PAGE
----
Charmant properties are available in old Europe for less than the price of a dream farmhouse. Rrishi Raote tells you why and how you must buy in.
For decades Britons and Americans of every class have been crossing the Channel or the “pond” to sample the delights of old Europe. Many of them have chosen to stay on and make their homes, or second homes, in parts of Europe perhaps more sunny and salubrious than their native turf.
Now that Indians are surfing a decade-old wave of prosperity, will some of us wash up on European shores? There are several reasons to think so. First, there are more Indian millionaires and “high net-worth individuals” (HNIs) than ever before, with more money and less conservative tastes than their parents.
Second, the RBI is sitting on a mountain of foreign exchange — $300 billion — and doesn’t want all of it. So it has raised the limit on how much money an individual Indian can legally send out of the country for investment, from $25,000 per year in 1994 to $200,000 per year in 2007. That’s just over Rs 90 lakh, and you can use it to buy anything from shares to bonds to property.
But what kind of dream property can you get for that kind of money in Europe? A flat in south Mumbai costs more. Well: consider a modern farmhouse on 6,000 sq m of land in the town of Castiglione del Lago, near Lake Trasimeno in central Italy, for 90,000 euros (Rs 57 lakh). Or a considerably more remote medieval farmhouse in the French Pyrenees, with access “via ancient paved pedestrian pathway” — not quite a steal at 143,000 euros (Rs 90 lakh).
No, no, you want a chic urban pad. Well, for the same amount you can have a “charmant” studio in the artsy district of Montmartre in Paris — really a poky garret. More idyllic is an equally tiny but “delizioso” flat on the outskirts of Rome, with a handkerchief-size garden, an AC and a flowering shrub near the door, for 135,000 euros. Modest and restful?
But modesty is hardly a motivating factor for the well off. You can set your sights higher by joining forces. For instance, a couple can spend $400,000, and if you buy at the cusp of the financial year, in March-April, then two years’ limits can be combined for a grand total of $800,000 —which will buy you something quite grand. Add family members and the number goes up accordingly.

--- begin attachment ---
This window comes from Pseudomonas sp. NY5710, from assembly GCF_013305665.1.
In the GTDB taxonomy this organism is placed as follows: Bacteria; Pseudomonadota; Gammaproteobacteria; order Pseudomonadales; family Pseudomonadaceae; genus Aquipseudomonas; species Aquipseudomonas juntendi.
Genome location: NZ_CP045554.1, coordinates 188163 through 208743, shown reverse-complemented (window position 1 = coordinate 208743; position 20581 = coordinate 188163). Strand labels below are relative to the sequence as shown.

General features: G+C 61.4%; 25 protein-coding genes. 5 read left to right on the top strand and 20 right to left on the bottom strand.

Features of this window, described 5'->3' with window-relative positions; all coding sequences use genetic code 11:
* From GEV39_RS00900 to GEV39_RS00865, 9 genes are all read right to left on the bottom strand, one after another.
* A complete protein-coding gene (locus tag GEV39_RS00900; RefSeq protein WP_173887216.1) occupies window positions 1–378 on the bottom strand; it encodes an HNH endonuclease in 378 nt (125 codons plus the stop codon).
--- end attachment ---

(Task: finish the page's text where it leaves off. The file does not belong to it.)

At this price level, your choices are many, from brand-new villas with pools in Provence to very little castles. In Italy, you can explore prestigious territory like Tuscany, home to thousands of north-European and American expats. Here is a picturesque ruin on a hectare of hillside with sea views and fresh spring water, yours for 600,000 euros.
The problem is, Indians are not romantic buyers. “India-based HNIs show a preference for newly-built properties,” says Anuj Puri, chairman and country head of Jones Lang LaSalle Meghraj (JLLM), an international property consultancy, not romantic ruins.
Unlike many British and American buyers, Indians are not making the kind of lifestyle choice that involves loving and exhausting regeneration of a rundown farmhouse with superb views. They will not buy a chateau to refurbish as a bed-and-breakfast, as dozens of British families have done. That is an emotional rather than a financial investment.
Children are our chief investment, and many well-off Indians buy homes abroad either for their children who work or study there, or so that they can spend time near them. “My daughters were studying in London,” says Kavita Malani, a Mumbai-based property developer, “and I thought they might want to stay back there.”
So she bought a house near London, with the help of a friend’s brother. “It was a very good deal,” she says, even though to meet RBI guidelines “you have to put it in four different names”. The house is one of four in a compound, all Indian-owned. “We feel much safer and mentally calmer if we have people of our own kind around us.”
Even if she decides to sell, Malani says, “That money I’m not going to bring back to India.” She’s aware of various other property offerings in “England, Dubai, Malaysia” — areas which have already attracted a great deal of Indian money and attention. “They are very easy to buy because they do everything and give you,” she says. “They even pay your ticket to see the place.” Last month JLLM published research showing that the UK residential market is ripe for Indian buyers.
Malani has a point about convenience, because buying in continental Europe involves a number of taxes and fees and careful scrutiny by solicitors. In France, notarial charges alone can be 3-10 per cent on top of the purchase price. A buyer must also understand tax agreements between those countries and India, designed to prevent double taxation of capital gains, for example, or protect inheritance rights. Perhaps for this reason, agent after European agent that we spoke to said they have never had Indian clients. One even said “We don’t do the lower end.”
Perhaps India’s HNIs are satisfied with suburban farmhouses, hill-station homes, a villa in Goa or Mauritius, a flat in London or Dubai for work or play. But this will not last, especially as the wealth gap that separates us from Europe shrinks, and as Europeans begin to look for more congenial neighbours than the Russians who are currently buying up their continent.